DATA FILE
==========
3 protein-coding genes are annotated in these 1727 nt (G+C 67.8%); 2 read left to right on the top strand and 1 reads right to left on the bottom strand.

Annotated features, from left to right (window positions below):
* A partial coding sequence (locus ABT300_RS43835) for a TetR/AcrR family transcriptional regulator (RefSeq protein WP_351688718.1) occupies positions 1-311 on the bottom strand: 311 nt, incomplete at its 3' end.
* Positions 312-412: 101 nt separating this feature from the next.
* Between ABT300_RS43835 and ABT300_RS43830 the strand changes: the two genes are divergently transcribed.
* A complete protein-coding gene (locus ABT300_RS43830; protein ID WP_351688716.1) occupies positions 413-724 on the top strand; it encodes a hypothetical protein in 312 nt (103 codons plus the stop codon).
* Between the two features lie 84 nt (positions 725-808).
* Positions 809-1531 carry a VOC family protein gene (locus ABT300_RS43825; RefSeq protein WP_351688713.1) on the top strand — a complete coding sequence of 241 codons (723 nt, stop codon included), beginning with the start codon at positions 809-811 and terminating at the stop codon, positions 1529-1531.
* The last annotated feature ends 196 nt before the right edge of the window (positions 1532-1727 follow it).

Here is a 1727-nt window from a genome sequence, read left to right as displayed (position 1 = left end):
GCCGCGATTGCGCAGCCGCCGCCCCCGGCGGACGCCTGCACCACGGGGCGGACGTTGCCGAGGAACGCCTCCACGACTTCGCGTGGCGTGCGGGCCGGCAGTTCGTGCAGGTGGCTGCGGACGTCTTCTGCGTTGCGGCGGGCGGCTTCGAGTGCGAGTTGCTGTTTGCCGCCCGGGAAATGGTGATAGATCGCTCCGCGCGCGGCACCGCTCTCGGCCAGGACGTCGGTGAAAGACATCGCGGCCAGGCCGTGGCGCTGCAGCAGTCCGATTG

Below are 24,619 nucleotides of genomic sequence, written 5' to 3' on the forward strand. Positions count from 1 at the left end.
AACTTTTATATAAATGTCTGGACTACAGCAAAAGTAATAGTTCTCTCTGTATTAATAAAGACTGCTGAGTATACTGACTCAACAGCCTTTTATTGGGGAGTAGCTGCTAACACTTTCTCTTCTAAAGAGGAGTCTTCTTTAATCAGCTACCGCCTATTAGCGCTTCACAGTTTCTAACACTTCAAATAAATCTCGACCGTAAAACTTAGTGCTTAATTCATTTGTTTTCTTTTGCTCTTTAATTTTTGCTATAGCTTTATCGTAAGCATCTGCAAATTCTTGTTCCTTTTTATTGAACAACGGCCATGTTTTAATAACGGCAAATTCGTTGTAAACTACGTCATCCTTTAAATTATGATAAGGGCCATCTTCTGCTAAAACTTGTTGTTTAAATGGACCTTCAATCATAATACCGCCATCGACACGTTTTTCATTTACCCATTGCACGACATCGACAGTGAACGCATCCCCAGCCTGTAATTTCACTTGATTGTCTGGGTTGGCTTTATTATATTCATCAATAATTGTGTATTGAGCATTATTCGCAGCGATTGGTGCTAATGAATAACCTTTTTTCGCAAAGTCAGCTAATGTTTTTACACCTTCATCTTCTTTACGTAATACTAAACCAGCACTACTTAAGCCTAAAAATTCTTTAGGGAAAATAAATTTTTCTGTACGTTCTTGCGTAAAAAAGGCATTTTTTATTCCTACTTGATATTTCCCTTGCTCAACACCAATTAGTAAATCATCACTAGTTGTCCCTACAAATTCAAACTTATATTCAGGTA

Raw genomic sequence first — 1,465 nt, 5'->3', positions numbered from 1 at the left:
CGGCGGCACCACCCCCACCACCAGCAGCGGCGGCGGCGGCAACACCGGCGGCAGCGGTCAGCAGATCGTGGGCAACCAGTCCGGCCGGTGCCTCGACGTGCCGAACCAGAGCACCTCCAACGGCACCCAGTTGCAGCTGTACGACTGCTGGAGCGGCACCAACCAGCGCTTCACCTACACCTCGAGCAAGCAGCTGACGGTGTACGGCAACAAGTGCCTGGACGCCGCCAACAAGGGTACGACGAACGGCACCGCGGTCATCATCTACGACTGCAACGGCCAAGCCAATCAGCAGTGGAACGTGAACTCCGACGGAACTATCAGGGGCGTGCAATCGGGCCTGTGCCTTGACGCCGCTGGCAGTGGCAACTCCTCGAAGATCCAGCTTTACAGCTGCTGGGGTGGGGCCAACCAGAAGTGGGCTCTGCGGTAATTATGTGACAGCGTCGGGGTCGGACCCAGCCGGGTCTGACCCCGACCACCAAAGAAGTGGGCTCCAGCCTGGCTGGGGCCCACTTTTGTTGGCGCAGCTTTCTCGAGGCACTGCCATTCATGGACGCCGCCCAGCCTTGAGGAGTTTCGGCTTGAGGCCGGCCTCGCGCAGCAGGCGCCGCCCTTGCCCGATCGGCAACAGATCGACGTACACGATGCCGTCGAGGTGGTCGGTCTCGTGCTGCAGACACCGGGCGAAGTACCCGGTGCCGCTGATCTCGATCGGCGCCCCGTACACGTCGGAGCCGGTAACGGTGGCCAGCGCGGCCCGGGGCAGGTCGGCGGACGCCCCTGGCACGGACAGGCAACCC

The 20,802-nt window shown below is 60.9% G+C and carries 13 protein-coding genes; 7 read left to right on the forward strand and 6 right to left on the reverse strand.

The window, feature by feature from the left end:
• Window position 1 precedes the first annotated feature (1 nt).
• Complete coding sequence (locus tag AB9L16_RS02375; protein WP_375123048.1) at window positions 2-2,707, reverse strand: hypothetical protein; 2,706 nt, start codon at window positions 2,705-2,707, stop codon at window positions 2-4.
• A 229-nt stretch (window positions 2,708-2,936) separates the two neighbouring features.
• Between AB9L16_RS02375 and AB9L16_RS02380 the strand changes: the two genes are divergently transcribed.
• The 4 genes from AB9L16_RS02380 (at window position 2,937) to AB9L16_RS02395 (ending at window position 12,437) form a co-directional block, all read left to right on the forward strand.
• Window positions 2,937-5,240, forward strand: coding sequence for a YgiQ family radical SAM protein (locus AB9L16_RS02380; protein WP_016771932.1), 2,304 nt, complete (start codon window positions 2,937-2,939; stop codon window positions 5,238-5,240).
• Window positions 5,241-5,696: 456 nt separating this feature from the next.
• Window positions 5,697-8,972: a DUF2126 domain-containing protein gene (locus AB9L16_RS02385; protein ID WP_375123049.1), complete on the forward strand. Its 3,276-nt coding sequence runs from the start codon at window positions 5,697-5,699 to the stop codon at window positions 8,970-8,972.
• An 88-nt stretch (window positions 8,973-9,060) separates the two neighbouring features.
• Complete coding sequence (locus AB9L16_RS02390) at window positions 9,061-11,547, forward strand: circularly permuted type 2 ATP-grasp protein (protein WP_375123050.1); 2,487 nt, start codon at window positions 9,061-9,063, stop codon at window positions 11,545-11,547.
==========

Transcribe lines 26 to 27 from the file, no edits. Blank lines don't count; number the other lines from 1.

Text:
• An 88-nt stretch (window positions 8,973-9,060) separates the two neighbouring features.
• Complete coding sequence (locus AB9L16_RS02390) at window positions 9,061-11,547, forward strand: circularly permuted type 2 ATP-grasp protein (protein WP_375123050.1); 2,487 nt, start codon at window positions 9,061-9,063, stop codon at window positions 11,545-11,547.